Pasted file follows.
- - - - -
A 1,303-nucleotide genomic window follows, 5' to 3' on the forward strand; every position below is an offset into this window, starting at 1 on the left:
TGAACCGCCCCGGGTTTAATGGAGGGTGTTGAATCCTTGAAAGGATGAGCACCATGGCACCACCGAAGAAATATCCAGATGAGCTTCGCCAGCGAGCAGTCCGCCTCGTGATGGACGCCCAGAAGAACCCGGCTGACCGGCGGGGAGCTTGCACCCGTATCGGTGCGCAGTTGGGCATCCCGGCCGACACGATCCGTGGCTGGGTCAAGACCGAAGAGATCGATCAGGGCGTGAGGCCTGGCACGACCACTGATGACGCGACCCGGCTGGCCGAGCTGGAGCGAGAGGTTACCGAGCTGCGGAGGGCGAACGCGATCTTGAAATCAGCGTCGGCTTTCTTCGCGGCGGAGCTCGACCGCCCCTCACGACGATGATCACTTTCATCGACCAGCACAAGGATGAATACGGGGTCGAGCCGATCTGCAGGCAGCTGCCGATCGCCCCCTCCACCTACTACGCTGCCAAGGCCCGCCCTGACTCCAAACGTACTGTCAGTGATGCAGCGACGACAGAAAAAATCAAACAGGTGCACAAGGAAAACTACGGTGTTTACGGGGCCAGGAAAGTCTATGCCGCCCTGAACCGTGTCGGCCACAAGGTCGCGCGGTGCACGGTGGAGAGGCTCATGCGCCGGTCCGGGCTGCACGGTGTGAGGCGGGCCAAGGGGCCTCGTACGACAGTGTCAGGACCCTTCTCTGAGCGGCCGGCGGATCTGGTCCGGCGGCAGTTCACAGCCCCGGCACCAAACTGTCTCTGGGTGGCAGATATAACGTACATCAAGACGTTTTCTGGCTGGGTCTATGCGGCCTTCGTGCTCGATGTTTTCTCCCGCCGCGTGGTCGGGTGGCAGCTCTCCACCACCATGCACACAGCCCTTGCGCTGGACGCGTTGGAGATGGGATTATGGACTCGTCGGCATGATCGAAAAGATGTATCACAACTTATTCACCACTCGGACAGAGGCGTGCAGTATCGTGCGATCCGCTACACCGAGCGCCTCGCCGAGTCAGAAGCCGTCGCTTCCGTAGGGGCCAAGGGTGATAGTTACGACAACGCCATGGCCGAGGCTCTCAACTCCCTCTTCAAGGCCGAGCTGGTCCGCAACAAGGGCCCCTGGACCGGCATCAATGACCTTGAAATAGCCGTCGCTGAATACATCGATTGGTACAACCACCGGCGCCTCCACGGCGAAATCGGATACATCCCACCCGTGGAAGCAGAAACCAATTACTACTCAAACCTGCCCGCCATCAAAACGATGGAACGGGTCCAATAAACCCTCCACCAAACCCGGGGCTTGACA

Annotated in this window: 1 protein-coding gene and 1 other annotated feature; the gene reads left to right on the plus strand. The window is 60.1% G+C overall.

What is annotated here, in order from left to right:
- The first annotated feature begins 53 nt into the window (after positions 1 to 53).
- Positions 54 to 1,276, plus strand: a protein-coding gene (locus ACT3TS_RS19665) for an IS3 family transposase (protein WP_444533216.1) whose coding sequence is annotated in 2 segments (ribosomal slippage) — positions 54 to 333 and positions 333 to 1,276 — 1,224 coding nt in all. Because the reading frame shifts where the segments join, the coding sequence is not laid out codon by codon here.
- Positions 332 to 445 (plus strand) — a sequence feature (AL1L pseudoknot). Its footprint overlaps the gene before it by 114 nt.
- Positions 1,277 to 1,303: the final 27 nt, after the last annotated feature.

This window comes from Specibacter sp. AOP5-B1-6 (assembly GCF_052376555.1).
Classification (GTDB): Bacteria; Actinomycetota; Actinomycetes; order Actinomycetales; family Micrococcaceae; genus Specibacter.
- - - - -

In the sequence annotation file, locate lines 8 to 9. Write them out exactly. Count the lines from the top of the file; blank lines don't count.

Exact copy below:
- Positions 1,277 to 1,303: the final 27 nt, after the last annotated feature.

This window comes from Specibacter sp. AOP5-B1-6 (assembly GCF_052376555.1).